Shadow energy minister pledges ‘smooth transition’ to Labour’s proposed replacement scheme
The transition to a replacement Green Deal scheme under a Labour government would be “smooth and orderly” and would not have an adverse impact on the industry, the party has said.
Writing for Building this week, shadow energy minister Luciana Berger (pictured) confirmed that a Labour government would replace the Green Deal and sister scheme the Energy Companies Obligation (ECO) with a new Energy Save scheme. But she said the “number one priority” in setting up the new scheme would be to ensure a “smooth and orderly transition”.
She said that the current government failed to provide a suitable transition when it launched the Green Deal. “Insulation installations collapsed and thousands of workers lost their jobs when the Green Deal and ECO launched earlier this year,” she said.
For more on Labour’s Green Deal plans see this week’s news analysis
The pledge to minimize the impact of any changes to the Green Deal, should Labour form the next government, will come as a relief to the industry, which reacted with concern last week after Labour said it wanted to replace the scheme.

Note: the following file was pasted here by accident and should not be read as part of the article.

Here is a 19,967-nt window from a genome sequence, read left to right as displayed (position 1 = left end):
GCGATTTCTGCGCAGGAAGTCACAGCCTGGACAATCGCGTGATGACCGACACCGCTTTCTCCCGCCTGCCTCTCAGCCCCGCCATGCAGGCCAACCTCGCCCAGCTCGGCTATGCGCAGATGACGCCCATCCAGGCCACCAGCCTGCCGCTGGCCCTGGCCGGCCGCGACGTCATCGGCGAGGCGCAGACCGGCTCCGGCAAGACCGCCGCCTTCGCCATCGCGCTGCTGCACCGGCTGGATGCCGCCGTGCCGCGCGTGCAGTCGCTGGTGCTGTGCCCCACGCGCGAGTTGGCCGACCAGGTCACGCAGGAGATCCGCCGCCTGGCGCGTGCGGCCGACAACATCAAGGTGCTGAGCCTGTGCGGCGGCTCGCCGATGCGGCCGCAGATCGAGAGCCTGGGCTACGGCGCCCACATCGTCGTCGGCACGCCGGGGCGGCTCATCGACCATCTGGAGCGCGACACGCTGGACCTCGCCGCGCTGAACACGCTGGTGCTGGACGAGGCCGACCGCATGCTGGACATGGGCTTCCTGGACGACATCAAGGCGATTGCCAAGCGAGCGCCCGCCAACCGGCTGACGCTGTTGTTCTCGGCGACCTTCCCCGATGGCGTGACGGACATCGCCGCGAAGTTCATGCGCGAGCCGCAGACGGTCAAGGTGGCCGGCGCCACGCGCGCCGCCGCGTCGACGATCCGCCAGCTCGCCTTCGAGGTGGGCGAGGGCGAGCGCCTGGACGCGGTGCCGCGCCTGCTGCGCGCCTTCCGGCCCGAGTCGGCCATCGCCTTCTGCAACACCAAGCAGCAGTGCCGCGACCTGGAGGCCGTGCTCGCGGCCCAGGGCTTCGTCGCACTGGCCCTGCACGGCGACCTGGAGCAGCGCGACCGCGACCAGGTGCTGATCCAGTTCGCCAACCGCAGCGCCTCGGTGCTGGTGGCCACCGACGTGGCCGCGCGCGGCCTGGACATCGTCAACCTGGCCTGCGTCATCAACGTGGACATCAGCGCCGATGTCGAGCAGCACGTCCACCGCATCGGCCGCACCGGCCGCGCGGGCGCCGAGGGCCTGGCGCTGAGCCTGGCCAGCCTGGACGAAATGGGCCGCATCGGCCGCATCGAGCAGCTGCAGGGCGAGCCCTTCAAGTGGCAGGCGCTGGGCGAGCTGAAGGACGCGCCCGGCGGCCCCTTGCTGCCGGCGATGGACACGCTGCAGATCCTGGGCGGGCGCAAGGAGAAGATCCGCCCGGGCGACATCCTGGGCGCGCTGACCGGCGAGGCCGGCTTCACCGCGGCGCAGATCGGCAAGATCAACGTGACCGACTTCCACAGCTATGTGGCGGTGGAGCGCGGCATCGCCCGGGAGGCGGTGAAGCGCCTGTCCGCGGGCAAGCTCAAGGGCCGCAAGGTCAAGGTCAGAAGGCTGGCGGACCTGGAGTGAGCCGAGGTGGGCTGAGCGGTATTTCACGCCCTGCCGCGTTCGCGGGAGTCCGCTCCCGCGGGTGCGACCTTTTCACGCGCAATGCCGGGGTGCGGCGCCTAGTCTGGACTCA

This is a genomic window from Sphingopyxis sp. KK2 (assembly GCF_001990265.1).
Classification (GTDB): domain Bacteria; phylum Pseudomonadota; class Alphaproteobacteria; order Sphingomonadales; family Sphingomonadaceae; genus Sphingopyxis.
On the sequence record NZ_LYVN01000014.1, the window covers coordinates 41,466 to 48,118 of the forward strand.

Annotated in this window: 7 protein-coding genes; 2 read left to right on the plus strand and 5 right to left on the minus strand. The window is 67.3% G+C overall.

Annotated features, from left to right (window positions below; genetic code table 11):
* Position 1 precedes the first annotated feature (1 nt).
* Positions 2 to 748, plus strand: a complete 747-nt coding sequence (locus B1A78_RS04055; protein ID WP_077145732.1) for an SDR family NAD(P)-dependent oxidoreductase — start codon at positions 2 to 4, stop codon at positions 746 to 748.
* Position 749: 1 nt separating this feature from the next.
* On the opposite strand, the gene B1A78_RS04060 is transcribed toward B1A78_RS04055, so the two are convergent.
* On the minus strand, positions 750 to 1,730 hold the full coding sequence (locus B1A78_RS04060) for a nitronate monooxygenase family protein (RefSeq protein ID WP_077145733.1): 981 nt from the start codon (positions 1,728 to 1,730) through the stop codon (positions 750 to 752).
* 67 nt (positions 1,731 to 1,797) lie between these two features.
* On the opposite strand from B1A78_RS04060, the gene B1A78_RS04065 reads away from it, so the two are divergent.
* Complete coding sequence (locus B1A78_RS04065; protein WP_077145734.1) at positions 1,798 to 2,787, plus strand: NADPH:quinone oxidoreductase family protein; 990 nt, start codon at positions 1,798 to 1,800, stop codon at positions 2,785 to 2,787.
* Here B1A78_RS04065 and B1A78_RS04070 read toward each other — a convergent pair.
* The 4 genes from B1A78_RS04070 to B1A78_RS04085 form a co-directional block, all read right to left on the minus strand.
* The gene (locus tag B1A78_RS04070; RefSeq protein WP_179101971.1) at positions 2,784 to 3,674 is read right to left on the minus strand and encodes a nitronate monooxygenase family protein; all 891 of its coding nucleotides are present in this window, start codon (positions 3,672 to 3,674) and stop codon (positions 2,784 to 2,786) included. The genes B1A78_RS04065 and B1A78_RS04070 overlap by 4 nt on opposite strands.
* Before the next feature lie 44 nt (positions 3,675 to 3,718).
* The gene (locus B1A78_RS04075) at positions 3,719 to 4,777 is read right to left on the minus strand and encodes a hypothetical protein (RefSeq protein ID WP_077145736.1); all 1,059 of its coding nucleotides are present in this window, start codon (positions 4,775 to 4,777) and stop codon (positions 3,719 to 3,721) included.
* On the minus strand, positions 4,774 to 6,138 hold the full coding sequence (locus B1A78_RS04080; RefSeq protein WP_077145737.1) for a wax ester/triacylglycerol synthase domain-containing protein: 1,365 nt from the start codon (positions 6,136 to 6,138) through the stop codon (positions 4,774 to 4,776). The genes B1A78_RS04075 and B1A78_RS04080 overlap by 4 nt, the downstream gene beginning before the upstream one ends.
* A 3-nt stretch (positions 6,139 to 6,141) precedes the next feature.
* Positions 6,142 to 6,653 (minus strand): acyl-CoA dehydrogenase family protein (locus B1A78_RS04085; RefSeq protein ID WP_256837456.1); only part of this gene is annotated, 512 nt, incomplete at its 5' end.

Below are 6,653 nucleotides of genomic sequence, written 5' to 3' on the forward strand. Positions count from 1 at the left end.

Although there are widespread concerns about the existing Green Deal scheme, industry figures cautioned Labour against tearing it up and starting from scratch.
Berger said Labour’s replacement scheme would address some of the key failings of the Green Deal, including “eye-watering” interest rates, and hidden charges and penalties for early repayments. She added that Labour wanted a less bureaucratic ECO scheme, that targeted those in fuel poverty, with a greater role for local authorities, .Berger said Labour would consult soon on its replacement scheme.
The latest Green Deal figures showed just 372 households had signed up to a Green Deal plan and just 12 Green Deals had been completed by the end of August.This week the Federation of Master Builders (FMB) warned the Green Deal would fail unless the government incentivised demand.
The FMB said measures should include a reduced rate of VAT for energy efficiency work and free energy-efficiency assessments.
Brian Berry, FMB chief executive, said: “Until our members see a clear demand for Green Deal work and a more straightforward route to the Green Deal market, they will not engage with the scheme.”
Berger did not say if Labour would look at driving take-up of its scheme through additional incentives. However, ministers have ruled out putting additional incentives in place.
Also, writing for Building this week, energy minister Greg Barker said the government was working “tirelessly” to ensure the success of the Green Deal.
He said: “I would be the first to acknowledge the challenges involved in getting Green Deal finance flowing. But we are getting there.”